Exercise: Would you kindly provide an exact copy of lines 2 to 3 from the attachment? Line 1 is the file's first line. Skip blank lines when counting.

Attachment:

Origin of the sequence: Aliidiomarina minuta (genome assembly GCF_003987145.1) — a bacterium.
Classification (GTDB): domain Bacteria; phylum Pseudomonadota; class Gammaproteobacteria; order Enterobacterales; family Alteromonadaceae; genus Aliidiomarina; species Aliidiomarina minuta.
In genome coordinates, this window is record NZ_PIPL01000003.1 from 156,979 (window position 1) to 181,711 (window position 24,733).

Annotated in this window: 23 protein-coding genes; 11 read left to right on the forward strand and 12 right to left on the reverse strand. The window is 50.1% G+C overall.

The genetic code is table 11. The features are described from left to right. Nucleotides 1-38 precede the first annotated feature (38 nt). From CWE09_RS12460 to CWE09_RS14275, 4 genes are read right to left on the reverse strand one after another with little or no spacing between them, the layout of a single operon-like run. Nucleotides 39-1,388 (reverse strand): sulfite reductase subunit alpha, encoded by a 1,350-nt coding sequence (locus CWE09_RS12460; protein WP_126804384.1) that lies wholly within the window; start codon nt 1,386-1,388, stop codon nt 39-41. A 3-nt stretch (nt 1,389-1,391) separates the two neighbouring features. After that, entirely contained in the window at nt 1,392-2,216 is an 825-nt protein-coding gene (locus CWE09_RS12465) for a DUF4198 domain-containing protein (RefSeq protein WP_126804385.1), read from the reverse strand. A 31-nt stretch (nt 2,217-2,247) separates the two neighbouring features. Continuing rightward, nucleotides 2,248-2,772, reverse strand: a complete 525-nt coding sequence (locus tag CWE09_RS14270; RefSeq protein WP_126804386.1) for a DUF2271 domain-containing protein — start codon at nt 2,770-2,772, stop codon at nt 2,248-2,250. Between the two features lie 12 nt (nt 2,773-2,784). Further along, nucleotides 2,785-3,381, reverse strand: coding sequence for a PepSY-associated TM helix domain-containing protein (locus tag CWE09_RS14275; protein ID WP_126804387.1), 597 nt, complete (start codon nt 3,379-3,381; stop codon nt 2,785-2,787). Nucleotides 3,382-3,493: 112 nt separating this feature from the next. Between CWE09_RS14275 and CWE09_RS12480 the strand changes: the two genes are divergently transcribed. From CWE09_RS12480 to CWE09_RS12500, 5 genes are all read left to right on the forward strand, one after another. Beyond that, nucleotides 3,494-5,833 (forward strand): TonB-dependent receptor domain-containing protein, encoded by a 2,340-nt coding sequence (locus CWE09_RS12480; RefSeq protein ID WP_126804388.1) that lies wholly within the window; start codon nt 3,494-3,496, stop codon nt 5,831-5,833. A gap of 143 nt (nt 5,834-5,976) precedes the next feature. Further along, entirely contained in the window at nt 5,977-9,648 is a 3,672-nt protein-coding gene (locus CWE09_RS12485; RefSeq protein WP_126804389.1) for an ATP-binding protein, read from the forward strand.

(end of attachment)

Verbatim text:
Classification (GTDB): domain Bacteria; phylum Pseudomonadota; class Gammaproteobacteria; order Enterobacterales; family Alteromonadaceae; genus Aliidiomarina; species Aliidiomarina minuta.
In genome coordinates, this window is record NZ_PIPL01000003.1 from 156,979 (window position 1) to 181,711 (window position 24,733).